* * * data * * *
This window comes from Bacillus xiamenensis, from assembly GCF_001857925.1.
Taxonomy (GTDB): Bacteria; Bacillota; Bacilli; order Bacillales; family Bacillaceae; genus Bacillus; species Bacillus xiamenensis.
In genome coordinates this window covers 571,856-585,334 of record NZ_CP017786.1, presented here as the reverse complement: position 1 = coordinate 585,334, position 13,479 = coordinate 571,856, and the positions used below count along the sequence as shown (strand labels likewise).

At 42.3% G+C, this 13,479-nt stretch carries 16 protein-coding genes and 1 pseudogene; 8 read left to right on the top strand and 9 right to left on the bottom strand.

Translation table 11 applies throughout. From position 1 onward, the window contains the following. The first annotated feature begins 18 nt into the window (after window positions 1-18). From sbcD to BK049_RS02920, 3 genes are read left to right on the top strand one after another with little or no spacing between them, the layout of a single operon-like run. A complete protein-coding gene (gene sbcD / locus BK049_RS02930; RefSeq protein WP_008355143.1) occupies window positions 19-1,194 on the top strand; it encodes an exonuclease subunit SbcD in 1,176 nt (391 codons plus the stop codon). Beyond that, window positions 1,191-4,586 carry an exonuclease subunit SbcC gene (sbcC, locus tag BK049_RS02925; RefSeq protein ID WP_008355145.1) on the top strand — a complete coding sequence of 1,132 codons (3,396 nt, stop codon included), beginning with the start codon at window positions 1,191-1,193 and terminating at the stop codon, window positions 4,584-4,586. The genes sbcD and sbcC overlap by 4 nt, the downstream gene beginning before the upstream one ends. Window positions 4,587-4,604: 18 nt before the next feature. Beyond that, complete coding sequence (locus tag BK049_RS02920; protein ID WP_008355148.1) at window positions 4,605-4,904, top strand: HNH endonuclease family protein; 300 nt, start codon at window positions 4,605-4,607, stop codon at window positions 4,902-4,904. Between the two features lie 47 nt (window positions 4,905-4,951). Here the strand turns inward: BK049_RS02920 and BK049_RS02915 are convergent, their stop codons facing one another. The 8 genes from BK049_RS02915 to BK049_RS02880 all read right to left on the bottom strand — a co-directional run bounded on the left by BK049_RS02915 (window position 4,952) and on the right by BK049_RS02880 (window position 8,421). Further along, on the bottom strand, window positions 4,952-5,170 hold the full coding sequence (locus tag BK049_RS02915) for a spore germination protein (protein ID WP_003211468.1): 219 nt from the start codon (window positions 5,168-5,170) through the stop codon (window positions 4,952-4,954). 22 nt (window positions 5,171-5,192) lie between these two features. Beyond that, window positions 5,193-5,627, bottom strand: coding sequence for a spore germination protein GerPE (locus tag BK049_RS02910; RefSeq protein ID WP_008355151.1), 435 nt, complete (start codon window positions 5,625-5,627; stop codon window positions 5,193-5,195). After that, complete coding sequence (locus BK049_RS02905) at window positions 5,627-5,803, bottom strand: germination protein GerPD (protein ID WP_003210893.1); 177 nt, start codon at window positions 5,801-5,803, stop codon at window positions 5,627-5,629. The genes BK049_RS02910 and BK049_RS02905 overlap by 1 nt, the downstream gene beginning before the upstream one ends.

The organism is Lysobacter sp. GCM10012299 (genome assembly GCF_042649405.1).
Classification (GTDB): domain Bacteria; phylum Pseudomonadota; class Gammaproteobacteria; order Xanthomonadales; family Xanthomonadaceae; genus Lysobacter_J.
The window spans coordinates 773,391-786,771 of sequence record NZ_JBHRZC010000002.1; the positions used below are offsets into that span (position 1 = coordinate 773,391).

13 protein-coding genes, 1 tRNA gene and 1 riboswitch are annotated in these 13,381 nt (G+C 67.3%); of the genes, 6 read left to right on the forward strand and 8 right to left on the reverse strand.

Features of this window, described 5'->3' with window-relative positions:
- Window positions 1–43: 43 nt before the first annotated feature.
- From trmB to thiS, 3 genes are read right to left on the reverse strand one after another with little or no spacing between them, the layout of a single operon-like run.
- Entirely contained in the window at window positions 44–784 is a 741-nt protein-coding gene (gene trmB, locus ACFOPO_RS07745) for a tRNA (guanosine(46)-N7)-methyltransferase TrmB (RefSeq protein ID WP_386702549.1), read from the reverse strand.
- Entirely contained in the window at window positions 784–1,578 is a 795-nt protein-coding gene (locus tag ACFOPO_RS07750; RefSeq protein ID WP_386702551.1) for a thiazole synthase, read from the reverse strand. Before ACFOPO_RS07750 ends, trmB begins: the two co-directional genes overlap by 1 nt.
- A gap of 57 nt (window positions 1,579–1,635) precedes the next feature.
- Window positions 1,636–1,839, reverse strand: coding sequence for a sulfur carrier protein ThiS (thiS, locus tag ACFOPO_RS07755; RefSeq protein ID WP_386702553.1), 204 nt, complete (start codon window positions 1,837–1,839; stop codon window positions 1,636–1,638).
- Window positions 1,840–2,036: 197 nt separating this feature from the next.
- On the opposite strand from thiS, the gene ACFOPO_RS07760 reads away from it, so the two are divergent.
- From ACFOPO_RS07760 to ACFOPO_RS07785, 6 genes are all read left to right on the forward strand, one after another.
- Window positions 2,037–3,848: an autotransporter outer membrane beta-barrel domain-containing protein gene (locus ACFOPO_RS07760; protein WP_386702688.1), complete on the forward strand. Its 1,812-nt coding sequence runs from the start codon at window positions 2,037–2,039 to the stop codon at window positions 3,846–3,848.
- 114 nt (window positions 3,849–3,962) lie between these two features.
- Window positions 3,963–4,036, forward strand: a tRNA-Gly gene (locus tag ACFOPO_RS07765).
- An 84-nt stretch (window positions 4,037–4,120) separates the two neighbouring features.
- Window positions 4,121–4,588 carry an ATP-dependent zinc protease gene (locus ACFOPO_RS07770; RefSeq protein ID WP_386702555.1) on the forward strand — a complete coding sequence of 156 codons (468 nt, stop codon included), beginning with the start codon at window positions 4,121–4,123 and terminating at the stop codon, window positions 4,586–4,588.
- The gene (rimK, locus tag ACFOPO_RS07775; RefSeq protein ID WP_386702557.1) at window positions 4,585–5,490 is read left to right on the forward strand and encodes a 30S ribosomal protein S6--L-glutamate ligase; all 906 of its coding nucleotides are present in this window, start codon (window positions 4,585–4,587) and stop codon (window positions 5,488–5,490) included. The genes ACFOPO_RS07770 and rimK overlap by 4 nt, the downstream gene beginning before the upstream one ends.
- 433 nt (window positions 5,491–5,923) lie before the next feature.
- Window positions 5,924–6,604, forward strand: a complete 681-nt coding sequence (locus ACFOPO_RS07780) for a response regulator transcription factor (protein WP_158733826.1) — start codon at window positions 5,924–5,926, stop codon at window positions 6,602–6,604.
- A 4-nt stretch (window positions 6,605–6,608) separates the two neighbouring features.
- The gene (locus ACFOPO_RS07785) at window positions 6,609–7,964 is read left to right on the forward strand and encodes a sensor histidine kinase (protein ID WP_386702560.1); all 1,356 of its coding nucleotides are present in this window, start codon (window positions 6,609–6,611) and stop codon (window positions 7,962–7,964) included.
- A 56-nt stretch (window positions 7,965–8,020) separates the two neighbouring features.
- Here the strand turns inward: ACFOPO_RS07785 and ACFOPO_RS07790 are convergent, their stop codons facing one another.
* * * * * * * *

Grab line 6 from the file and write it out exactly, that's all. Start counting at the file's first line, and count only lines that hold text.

The organism is Lysobacter sp. GCM10012299 (genome assembly GCF_042649405.1).